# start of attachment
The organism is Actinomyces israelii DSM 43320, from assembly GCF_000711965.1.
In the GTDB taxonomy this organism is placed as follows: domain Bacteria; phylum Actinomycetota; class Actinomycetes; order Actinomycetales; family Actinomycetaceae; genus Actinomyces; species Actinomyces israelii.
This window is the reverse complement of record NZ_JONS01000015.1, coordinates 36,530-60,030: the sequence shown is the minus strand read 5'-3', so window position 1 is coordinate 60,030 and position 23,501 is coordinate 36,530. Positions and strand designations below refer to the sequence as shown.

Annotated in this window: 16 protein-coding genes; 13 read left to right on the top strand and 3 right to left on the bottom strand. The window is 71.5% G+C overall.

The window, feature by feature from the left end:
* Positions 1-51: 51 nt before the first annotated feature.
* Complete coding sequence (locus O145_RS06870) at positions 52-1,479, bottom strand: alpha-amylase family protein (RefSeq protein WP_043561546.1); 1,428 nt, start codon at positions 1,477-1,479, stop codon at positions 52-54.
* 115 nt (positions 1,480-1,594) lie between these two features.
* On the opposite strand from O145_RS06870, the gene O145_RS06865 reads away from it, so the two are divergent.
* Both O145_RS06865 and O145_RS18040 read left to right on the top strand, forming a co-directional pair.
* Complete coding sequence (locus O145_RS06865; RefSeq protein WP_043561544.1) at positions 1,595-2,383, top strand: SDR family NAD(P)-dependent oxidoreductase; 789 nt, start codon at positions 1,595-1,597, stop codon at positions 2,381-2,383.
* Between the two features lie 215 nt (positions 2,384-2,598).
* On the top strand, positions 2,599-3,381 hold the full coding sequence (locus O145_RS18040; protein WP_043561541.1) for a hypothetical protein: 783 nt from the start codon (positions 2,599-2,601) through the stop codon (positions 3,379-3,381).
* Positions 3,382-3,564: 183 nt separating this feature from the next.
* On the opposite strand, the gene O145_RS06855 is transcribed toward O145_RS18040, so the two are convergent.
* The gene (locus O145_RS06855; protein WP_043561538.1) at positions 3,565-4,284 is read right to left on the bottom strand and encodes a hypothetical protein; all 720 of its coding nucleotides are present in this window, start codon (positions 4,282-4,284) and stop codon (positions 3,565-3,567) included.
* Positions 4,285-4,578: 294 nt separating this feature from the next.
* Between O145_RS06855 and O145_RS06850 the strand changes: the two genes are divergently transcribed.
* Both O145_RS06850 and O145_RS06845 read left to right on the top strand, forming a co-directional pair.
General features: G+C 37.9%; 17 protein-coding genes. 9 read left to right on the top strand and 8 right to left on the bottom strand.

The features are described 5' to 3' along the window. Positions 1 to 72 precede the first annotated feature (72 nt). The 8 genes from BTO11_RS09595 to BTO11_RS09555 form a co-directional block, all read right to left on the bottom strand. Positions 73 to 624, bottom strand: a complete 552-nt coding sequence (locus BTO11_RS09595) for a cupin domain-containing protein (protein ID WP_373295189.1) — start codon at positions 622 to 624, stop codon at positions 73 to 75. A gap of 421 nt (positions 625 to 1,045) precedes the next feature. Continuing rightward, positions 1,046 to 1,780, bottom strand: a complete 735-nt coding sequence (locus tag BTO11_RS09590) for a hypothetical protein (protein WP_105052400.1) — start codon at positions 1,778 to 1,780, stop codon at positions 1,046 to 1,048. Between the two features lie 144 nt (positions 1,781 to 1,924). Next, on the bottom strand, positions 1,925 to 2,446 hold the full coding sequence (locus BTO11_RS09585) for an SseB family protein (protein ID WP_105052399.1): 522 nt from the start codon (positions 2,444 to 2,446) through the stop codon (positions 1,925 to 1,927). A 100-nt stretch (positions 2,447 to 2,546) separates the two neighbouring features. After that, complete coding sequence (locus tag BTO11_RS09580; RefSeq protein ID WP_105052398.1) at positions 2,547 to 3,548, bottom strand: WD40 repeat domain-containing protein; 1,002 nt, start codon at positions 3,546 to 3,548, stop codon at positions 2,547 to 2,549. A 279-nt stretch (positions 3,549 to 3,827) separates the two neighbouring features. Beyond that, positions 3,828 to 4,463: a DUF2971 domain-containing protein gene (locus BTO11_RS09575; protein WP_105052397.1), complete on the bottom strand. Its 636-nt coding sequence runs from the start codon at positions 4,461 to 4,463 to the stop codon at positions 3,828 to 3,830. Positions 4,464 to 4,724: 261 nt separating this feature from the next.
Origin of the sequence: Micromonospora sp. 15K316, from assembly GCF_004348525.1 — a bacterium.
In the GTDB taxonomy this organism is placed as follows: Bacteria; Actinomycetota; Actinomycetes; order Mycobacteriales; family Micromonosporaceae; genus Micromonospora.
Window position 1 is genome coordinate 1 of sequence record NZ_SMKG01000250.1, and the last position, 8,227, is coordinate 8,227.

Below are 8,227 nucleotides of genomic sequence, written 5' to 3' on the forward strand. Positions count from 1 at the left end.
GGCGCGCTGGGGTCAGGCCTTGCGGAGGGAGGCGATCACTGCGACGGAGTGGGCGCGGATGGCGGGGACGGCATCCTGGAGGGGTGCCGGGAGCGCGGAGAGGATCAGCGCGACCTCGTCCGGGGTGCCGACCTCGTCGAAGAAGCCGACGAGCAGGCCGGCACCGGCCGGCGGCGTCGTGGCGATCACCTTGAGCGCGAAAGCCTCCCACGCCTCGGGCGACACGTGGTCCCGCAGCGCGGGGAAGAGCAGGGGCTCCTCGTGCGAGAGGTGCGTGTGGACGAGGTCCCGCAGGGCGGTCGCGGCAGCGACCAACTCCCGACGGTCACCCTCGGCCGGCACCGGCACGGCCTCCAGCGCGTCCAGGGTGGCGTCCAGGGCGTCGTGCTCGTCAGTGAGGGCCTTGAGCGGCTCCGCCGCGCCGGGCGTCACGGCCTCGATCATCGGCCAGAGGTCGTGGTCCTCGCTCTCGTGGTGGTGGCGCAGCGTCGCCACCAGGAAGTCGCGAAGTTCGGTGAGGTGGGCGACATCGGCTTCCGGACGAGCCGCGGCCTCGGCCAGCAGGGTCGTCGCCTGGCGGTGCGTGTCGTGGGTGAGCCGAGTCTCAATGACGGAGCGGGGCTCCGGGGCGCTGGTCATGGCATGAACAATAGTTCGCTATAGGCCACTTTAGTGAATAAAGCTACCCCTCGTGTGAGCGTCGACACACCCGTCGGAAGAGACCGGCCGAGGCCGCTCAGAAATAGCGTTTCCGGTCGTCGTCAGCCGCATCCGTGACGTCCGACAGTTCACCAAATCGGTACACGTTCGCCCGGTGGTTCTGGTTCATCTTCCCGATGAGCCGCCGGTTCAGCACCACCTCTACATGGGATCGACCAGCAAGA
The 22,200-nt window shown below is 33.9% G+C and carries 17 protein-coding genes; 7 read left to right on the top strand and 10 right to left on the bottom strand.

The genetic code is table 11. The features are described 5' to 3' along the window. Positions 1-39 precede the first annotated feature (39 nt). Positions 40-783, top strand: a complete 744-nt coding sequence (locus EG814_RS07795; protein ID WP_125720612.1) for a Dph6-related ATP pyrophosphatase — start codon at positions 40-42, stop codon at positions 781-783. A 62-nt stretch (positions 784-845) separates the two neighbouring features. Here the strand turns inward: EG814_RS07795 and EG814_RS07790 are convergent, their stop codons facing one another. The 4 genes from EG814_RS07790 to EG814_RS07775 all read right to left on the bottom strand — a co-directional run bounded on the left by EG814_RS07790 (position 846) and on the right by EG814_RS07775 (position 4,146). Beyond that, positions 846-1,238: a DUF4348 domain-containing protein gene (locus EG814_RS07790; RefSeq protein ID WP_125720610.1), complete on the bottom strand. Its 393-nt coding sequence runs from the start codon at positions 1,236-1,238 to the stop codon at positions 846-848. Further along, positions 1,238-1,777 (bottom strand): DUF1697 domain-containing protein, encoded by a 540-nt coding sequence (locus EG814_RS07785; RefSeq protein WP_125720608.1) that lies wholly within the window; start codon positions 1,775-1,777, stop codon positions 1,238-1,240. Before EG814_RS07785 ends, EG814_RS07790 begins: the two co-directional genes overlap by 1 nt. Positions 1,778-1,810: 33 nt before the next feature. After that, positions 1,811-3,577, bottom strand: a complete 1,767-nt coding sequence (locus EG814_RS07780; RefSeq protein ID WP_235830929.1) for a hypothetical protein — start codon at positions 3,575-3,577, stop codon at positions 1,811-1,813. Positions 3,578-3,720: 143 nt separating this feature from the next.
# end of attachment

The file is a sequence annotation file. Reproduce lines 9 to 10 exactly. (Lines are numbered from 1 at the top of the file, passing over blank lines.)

* On the opposite strand from O145_RS06870, the gene O145_RS06865 reads away from it, so the two are divergent.
* Both O145_RS06865 and O145_RS18040 read left to right on the top strand, forming a co-directional pair.